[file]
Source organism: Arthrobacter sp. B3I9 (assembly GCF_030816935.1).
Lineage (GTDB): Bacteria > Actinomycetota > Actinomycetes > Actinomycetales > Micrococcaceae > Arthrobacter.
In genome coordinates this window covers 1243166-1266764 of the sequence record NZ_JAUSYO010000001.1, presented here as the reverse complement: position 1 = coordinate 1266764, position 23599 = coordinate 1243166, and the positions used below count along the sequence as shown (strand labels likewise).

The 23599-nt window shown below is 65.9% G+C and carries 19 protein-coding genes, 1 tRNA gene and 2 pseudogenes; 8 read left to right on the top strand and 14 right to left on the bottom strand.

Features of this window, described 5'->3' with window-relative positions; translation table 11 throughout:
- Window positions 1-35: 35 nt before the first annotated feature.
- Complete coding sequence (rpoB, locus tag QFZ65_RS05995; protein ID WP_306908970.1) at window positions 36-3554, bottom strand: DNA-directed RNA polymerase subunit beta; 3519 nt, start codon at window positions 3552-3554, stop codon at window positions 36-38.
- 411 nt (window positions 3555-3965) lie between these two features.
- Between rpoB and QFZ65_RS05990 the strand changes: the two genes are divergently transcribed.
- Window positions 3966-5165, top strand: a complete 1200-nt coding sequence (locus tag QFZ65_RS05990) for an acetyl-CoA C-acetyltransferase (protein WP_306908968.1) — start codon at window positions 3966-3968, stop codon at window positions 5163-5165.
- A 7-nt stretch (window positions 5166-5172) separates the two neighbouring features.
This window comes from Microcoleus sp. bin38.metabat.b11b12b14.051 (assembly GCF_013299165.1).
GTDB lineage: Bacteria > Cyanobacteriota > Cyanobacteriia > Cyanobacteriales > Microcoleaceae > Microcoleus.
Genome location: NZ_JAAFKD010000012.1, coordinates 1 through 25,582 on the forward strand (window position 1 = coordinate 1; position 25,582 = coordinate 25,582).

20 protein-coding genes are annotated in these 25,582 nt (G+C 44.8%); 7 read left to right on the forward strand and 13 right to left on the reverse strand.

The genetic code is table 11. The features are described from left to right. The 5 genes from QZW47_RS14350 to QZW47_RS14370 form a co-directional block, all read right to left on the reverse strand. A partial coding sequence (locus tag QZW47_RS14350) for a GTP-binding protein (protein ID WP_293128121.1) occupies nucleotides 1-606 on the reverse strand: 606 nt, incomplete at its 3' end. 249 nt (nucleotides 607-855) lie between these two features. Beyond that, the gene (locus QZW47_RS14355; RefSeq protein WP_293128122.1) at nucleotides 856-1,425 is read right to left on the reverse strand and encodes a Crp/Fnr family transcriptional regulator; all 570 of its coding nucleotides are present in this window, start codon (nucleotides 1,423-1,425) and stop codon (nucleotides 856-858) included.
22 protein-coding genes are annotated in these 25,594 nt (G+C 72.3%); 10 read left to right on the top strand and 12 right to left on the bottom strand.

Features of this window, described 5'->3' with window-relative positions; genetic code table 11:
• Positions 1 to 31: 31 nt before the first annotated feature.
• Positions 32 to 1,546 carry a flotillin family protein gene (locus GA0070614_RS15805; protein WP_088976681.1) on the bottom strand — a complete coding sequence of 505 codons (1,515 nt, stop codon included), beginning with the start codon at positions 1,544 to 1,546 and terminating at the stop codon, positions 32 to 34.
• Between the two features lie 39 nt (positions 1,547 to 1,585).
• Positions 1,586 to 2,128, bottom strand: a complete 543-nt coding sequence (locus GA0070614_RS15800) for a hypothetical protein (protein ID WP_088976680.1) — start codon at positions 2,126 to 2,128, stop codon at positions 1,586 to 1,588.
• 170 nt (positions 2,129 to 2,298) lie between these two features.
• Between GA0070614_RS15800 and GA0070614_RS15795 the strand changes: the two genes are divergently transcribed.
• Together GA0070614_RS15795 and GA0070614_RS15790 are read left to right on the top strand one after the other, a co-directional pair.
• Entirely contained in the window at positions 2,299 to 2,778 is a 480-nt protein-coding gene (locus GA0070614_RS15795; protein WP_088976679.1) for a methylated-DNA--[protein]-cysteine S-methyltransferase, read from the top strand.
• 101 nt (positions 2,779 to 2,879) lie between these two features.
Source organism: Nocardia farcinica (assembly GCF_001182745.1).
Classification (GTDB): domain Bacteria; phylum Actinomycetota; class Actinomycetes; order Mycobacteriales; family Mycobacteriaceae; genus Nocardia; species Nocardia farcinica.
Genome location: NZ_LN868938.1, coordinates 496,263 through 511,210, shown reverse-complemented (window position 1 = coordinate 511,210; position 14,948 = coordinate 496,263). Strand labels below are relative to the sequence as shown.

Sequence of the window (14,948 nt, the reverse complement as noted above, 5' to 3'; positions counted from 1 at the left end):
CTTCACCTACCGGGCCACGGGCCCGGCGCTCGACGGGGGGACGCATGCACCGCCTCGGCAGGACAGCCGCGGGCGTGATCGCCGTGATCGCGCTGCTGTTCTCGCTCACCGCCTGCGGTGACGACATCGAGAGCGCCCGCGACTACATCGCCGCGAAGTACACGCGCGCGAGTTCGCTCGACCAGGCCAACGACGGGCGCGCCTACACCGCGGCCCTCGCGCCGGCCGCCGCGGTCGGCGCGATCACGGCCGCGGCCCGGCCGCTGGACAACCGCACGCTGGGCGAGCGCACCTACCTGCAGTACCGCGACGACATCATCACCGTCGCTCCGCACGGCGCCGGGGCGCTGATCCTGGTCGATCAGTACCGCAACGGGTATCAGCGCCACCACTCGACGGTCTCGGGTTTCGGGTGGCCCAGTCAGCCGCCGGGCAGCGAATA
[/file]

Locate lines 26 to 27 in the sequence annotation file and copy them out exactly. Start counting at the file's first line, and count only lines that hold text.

• Entirely contained in the window at positions 2,299 to 2,778 is a 480-nt protein-coding gene (locus GA0070614_RS15795; protein WP_088976679.1) for a methylated-DNA--[protein]-cysteine S-methyltransferase, read from the top strand.
• 101 nt (positions 2,779 to 2,879) lie between these two features.